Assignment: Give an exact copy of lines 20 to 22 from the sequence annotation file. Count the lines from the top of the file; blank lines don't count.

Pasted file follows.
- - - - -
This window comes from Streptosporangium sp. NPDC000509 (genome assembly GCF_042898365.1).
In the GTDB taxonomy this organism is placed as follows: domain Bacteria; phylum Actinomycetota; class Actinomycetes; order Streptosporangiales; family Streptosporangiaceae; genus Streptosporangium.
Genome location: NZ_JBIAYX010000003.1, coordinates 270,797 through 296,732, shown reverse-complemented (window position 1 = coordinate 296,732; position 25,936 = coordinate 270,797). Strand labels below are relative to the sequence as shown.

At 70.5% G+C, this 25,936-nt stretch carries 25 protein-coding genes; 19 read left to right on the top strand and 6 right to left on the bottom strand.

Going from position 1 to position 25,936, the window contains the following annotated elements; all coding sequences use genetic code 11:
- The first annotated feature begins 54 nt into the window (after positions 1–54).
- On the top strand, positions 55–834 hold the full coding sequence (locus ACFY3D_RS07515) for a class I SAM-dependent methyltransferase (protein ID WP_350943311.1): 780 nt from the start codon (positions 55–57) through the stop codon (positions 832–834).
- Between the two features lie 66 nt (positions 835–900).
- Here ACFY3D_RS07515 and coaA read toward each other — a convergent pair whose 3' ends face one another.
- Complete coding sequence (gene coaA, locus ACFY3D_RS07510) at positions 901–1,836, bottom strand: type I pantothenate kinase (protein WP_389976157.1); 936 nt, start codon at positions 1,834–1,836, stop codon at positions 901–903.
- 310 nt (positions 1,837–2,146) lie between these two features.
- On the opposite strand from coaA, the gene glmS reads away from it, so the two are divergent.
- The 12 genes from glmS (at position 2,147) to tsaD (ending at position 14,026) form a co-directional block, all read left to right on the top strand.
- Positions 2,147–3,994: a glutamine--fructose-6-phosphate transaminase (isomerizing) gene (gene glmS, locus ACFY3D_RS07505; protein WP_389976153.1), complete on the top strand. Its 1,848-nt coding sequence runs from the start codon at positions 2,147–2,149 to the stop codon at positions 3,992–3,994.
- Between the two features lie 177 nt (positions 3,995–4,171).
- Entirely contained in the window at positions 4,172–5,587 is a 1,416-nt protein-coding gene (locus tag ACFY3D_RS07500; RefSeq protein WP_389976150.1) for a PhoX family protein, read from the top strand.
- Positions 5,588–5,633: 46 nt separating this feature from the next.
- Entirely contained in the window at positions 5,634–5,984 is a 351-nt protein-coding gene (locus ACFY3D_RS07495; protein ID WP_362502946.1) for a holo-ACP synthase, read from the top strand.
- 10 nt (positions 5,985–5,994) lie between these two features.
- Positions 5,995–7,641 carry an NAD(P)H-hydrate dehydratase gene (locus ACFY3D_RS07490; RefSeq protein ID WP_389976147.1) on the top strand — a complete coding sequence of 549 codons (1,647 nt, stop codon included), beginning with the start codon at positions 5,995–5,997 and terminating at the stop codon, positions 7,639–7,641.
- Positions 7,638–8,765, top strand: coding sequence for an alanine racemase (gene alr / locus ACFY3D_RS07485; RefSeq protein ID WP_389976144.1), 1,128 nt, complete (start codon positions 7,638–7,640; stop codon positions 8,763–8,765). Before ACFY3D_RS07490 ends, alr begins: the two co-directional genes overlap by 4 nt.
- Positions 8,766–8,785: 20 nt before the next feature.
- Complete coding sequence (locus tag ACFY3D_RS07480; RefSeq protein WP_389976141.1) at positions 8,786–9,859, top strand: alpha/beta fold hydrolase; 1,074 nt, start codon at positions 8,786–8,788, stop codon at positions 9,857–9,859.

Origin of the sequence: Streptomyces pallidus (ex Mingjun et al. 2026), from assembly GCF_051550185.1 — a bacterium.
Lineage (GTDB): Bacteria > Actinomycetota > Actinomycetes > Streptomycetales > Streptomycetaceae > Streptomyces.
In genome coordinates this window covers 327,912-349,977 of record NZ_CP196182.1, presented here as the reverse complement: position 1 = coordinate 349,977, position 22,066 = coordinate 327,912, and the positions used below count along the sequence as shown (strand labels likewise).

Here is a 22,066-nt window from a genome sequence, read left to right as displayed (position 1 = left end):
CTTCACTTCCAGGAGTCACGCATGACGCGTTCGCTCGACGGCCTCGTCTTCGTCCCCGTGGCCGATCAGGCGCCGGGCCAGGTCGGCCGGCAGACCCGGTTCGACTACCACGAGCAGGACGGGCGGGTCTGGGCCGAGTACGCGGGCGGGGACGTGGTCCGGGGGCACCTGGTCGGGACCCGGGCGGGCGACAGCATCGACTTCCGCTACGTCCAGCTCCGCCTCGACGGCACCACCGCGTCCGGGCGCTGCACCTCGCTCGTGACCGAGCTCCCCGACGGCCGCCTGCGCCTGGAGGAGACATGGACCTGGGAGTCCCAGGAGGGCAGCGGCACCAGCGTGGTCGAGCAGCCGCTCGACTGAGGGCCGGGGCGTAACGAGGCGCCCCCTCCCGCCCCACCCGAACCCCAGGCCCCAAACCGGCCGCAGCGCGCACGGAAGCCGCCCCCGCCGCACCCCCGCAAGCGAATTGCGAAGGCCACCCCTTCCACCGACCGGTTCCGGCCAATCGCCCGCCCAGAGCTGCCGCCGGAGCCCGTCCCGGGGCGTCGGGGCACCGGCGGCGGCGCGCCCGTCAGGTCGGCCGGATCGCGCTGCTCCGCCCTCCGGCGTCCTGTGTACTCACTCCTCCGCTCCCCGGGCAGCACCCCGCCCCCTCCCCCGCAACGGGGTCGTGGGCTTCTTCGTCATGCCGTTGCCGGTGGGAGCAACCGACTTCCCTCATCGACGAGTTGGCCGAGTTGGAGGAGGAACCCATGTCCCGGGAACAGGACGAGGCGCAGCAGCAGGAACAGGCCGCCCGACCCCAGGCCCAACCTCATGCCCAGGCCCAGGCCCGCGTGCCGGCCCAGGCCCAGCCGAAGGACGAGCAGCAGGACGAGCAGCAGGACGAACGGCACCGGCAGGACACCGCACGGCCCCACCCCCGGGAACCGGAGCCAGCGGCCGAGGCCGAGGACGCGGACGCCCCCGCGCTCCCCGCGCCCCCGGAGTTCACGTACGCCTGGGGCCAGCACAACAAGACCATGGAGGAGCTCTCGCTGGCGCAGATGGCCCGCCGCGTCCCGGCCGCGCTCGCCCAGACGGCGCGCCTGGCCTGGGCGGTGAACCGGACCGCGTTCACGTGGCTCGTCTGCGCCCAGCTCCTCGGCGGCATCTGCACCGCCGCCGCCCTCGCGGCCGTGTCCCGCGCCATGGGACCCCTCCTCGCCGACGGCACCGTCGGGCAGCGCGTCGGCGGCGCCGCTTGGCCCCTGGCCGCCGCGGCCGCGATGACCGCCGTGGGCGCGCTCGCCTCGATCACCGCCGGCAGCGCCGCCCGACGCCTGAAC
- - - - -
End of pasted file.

- Positions 5,995–7,641 carry an NAD(P)H-hydrate dehydratase gene (locus ACFY3D_RS07490; RefSeq protein ID WP_389976147.1) on the top strand — a complete coding sequence of 549 codons (1,647 nt, stop codon included), beginning with the start codon at positions 5,995–5,997 and terminating at the stop codon, positions 7,639–7,641.
- Positions 7,638–8,765, top strand: coding sequence for an alanine racemase (gene alr / locus ACFY3D_RS07485; RefSeq protein ID WP_389976144.1), 1,128 nt, complete (start codon positions 7,638–7,640; stop codon positions 8,763–8,765). Before ACFY3D_RS07490 ends, alr begins: the two co-directional genes overlap by 4 nt.
- Positions 8,766–8,785: 20 nt before the next feature.